Grace in the Growing
by Ashlyn McKayla Ohm
Flowers must be fashioned from forever.
I am a writer, not a gardener, preferring to cultivate sentences rather than seedlings. So I still cannot understand what compelled me to visit a gardening shop this spring and return with an armful of tiny plants. Perhaps it was the nagging need to see something, anything, thrive in a season of life that had been grittier than granite. Regardless, I sank my seedlings in soil and trusted them to time.
But it wasn’t long before I began to see the lesson lettered on their leaves—the sacrament of slow. It was miraculous, to watch the sprouts gently lengthen, the softly swelling buds open like a kiss, the flowers unfold with pure perfection—all following the tranquil timetable of nature. After millennia of making, God still fashions each flower as if He has all eternity to do it—which He does. These are only common garden flowers, brief blooms who won’t last past the summer swing. Yet He takes His time, painting petals. Unworried, unhurried, His hands caress as He creates.
I watched and I wondered and I wished that I too could let myself grow slow.
This year has not been easy. There have been drab days when the sun slipped silent and nights too dark to see the stars. The story has featured dreams drawn dry and chapters I never chose. And through it all, I’ve wanted to fast-forward, to wave a wand and skip over the scars and cut to the close, where all was well and flowers fluttered full-bloom.
You see, God’s been growing me, and for me, growing walks hand-in-hand with groaning.
I used to believe that the call of God would immediately catapult me into the humming heart of action. No delays, no disappointments, certainly no disasters. My work would be recognized, my heart would be whole, and my wildest dreams would be realized—immediately. Instead, I am continually readjusting my timetable as God guides me relentlessly past most of my milestones.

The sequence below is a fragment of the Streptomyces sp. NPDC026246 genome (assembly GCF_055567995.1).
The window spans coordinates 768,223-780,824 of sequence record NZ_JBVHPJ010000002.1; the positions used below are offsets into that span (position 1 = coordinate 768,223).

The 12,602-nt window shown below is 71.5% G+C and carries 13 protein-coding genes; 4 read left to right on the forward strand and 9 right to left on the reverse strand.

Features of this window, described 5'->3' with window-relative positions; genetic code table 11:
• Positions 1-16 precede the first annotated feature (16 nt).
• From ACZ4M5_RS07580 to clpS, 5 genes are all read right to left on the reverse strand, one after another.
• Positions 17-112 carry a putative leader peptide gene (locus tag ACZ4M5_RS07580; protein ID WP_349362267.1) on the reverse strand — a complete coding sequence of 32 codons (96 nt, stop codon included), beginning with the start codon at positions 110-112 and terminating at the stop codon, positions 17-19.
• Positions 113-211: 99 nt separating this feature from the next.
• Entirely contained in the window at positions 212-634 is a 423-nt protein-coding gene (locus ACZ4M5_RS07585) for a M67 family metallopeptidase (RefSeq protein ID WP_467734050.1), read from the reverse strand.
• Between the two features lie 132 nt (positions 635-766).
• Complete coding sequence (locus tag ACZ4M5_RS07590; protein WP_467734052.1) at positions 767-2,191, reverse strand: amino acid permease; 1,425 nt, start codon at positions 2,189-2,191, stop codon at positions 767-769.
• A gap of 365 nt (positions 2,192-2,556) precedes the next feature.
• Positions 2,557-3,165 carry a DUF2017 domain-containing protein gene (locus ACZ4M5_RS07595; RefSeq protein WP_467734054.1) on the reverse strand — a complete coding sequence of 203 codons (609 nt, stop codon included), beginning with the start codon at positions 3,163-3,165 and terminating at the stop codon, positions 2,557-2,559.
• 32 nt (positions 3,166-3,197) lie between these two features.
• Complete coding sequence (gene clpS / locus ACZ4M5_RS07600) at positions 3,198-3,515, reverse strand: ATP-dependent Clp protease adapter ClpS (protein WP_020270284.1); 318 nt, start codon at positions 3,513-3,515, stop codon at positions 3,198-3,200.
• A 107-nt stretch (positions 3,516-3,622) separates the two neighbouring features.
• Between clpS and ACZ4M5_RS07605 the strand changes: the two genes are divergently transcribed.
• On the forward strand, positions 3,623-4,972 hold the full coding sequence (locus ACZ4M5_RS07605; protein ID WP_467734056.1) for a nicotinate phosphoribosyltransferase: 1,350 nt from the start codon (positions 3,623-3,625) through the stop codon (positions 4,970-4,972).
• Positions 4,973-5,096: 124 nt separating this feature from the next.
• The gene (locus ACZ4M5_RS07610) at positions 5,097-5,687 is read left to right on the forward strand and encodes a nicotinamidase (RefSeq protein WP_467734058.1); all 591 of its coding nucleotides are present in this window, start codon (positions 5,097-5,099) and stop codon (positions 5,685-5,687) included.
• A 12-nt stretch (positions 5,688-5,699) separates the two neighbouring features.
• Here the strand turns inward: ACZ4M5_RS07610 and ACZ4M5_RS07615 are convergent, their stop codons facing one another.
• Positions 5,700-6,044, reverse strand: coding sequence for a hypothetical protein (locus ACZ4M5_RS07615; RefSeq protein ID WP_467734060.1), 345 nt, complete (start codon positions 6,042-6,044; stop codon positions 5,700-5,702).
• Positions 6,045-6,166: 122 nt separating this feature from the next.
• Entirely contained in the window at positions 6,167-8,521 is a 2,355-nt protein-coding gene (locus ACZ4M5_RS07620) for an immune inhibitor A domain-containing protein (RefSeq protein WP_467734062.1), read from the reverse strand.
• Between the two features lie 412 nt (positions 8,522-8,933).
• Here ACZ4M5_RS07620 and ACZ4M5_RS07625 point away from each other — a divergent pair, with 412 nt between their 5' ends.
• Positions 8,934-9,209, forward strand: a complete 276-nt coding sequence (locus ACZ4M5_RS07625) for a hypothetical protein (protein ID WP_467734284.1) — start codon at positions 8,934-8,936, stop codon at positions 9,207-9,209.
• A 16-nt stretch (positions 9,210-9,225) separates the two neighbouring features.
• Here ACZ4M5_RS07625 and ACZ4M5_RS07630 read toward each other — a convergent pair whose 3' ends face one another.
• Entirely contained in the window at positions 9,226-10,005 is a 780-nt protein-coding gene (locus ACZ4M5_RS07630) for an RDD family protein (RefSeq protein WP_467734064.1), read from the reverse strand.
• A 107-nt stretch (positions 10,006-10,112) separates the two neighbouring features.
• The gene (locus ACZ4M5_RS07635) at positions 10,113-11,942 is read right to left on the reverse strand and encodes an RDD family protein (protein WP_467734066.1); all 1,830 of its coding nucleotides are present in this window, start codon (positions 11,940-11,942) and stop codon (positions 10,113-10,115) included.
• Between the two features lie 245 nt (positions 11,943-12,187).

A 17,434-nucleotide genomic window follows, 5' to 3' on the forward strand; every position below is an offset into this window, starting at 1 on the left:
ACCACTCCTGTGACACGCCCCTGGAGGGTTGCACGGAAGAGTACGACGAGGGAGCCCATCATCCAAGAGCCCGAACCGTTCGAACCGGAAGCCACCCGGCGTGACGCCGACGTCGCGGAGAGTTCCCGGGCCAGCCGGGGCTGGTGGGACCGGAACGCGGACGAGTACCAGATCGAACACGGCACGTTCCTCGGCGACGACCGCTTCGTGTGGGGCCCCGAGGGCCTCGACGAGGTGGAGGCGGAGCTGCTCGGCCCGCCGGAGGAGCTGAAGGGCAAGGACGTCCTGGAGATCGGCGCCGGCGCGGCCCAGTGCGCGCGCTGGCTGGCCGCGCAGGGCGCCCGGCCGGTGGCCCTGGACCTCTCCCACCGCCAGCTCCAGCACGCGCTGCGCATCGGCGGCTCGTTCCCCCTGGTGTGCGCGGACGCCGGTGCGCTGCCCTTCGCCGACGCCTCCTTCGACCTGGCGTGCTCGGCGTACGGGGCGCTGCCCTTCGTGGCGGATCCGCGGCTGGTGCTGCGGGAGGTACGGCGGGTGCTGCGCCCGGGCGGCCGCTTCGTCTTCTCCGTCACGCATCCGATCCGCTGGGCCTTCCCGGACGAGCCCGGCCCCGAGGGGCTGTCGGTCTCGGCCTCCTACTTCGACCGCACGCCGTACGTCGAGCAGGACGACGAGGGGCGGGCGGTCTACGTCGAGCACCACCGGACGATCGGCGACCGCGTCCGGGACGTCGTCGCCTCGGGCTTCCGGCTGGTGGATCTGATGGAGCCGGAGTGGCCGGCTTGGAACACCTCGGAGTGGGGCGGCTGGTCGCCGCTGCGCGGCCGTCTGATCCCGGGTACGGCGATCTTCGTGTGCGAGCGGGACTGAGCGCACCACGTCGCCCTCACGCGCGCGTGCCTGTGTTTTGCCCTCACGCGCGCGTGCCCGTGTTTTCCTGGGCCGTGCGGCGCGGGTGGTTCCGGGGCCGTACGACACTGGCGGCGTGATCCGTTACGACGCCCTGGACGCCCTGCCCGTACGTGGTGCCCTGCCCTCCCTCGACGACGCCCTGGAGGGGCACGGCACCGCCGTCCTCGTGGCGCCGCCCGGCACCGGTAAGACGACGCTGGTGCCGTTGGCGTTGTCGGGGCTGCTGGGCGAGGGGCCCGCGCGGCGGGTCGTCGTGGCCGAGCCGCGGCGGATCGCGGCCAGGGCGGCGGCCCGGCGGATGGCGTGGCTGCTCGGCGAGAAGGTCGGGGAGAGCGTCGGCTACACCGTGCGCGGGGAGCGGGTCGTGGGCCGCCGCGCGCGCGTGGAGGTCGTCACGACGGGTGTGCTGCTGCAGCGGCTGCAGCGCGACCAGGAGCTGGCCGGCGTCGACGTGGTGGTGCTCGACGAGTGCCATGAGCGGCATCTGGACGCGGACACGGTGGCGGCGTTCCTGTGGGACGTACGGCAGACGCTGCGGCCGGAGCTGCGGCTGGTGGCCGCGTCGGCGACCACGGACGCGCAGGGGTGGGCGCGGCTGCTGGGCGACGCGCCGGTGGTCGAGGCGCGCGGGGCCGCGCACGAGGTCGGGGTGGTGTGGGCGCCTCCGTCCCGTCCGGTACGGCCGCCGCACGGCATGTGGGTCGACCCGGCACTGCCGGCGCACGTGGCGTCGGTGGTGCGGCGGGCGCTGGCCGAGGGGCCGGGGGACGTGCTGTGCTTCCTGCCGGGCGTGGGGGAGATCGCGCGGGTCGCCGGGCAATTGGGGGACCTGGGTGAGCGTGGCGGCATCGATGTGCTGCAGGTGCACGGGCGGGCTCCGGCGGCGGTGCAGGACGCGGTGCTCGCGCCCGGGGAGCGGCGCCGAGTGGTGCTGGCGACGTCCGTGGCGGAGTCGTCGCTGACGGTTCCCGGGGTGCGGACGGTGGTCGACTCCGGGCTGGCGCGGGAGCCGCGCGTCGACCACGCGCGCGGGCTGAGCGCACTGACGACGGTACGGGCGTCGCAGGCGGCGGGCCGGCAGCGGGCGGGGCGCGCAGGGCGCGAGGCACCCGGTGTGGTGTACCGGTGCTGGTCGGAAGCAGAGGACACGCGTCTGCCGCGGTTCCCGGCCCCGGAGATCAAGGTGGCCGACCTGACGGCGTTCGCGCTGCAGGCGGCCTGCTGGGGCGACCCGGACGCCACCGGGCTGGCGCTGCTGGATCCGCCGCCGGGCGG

I also believed that growing would be gracious—delightful dance, not painful pull. Is it true what I’ve heard—that the root word of patience means “to suffer”? And all my fragile flesh shrinks from the scalpel of suffering—the eyes straining to see the hope on the horizon, the legs heavy from marching through monotony.
A few years removed from my nascent naivety, I wonder why I never thought to ask why Christ was called the Suffering Servant, or how I could escape that title if I longed—as indeed I did and still do—to follow Him.
Growing is not glamorous. Life is a good deal sharper than I had envisioned. Most weeks, I wrestle weary. Yet through all my complaints and confusion and contumely, the Master Gardener is still fashioning me.
And perhaps here is where the grace enters the growth. Perhaps I should pray not for cloudless skies, but for the warmth of nurturing rains. Perhaps I should try not to thrust myself forward but to dig myself deep into the fertile soil of His Presence. Perhaps I should concentrate not on how leafy and lush the other plants are but simply on how I can continue to stretch toward His sky.
In a world of waiting, only humans demand that things spring into being overnight. And only stubborn self whines to skip this season. Lord of all life, forgive this feeble flower. Keep growing me in the space where my pain and Your purpose intersect—with the quiet patience that shines in the eyes of all eternity.
A passionate follower of Jesus Christ, Ashlyn McKayla Ohm finds her writing calling where her heart for God and her love for His creation intersect. Born and raised in rural Arkansas on the shoulders of the Ouachita Mountains, she’s most at home where the streetlights die and the pavement ends. She finds joy in weaving words into messages of hope and healing and is forever grateful that God has given her the gift of not only exploring His beautiful world but also using her words to prayerfully draw others to Him. Follow her adventures at www.wordsfromthewilderness.com or on Instagram and Facebook.